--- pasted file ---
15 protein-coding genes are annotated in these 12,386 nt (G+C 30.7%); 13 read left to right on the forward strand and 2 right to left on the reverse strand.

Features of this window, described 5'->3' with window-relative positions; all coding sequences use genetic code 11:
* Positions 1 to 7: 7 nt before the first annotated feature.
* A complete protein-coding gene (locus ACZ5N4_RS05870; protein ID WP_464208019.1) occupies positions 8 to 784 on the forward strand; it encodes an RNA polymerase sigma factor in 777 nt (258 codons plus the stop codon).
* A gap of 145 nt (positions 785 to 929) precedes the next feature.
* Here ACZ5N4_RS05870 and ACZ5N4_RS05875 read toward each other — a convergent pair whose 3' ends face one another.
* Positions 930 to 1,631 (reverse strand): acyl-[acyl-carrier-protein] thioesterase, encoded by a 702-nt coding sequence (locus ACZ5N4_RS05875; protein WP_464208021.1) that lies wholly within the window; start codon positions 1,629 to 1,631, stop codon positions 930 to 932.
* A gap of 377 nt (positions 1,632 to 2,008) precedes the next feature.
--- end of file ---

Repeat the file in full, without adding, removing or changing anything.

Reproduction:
15 protein-coding genes are annotated in these 12,386 nt (G+C 30.7%); 13 read left to right on the forward strand and 2 right to left on the reverse strand.

Features of this window, described 5'->3' with window-relative positions; all coding sequences use genetic code 11:
* Positions 1 to 7: 7 nt before the first annotated feature.
* A complete protein-coding gene (locus ACZ5N4_RS05870; protein ID WP_464208019.1) occupies positions 8 to 784 on the forward strand; it encodes an RNA polymerase sigma factor in 777 nt (258 codons plus the stop codon).
* A gap of 145 nt (positions 785 to 929) precedes the next feature.
* Here ACZ5N4_RS05870 and ACZ5N4_RS05875 read toward each other — a convergent pair whose 3' ends face one another.
* Positions 930 to 1,631 (reverse strand): acyl-[acyl-carrier-protein] thioesterase, encoded by a 702-nt coding sequence (locus ACZ5N4_RS05875; protein WP_464208021.1) that lies wholly within the window; start codon positions 1,629 to 1,631, stop codon positions 930 to 932.
* A gap of 377 nt (positions 1,632 to 2,008) precedes the next feature.